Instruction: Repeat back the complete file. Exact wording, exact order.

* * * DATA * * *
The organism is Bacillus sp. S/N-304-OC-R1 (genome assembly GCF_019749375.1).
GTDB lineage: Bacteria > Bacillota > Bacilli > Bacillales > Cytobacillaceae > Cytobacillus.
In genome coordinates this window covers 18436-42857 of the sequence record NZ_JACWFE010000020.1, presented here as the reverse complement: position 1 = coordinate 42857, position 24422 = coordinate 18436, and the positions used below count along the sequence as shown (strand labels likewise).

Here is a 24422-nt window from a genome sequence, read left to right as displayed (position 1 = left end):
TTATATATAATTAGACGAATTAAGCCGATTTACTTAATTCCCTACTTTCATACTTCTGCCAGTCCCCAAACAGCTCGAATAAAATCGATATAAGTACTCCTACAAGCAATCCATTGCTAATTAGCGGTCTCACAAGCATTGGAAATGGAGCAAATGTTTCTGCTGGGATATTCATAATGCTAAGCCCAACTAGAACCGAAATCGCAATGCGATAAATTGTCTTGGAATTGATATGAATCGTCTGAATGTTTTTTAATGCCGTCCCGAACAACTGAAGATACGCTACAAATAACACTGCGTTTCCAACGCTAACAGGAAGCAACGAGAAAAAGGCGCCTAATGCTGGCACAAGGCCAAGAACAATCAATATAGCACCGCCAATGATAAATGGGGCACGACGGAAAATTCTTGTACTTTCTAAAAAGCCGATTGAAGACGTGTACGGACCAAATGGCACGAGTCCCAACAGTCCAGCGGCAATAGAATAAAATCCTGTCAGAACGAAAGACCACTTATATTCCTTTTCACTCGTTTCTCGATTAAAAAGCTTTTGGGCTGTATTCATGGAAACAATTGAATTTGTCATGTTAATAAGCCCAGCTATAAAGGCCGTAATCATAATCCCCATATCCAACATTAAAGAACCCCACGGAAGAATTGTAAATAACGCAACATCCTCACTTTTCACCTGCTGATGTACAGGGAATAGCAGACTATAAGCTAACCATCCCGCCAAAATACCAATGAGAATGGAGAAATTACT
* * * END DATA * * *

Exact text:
The organism is Bacillus sp. S/N-304-OC-R1 (genome assembly GCF_019749375.1).
GTDB lineage: Bacteria > Bacillota > Bacilli > Bacillales > Cytobacillaceae > Cytobacillus.
In genome coordinates this window covers 18436-42857 of the sequence record NZ_JACWFE010000020.1, presented here as the reverse complement: position 1 = coordinate 42857, position 24422 = coordinate 18436, and the positions used below count along the sequence as shown (strand labels likewise).

Here is a 24422-nt window from a genome sequence, read left to right as displayed (position 1 = left end):
TTATATATAATTAGACGAATTAAGCCGATTTACTTAATTCCCTACTTTCATACTTCTGCCAGTCCCCAAACAGCTCGAATAAAATCGATATAAGTACTCCTACAAGCAATCCATTGCTAATTAGCGGTCTCACAAGCATTGGAAATGGAGCAAATGTTTCTGCTGGGATATTCATAATGCTAAGCCCAACTAGAACCGAAATCGCAATGCGATAAATTGTCTTGGAATTGATATGAATCGTCTGAATGTTTTTTAATGCCGTCCCGAACAACTGAAGATACGCTACAAATAACACTGCGTTTCCAACGCTAACAGGAAGCAACGAGAAAAAGGCGCCTAATGCTGGCACAAGGCCAAGAACAATCAATATAGCACCGCCAATGATAAATGGGGCACGACGGAAAATTCTTGTACTTTCTAAAAAGCCGATTGAAGACGTGTACGGACCAAATGGCACGAGTCCCAACAGTCCAGCGGCAATAGAATAAAATCCTGTCAGAACGAAAGACCACTTATATTCCTTTTCACTCGTTTCTCGATTAAAAAGCTTTTGGGCTGTATTCATGGAAACAATTGAATTTGTCATGTTAATAAGCCCAGCTATAAAGGCCGTAATCATAATCCCCATATCCAACATTAAAGAACCCCACGGAAGAATTGTAAATAACGCAACATCCTCACTTTTCACCTGCTGATGTACAGGGAATAGCAGACTATAAGCTAACCATCCCGCCAAAATACCAATGAGAATGGAGAAATTACT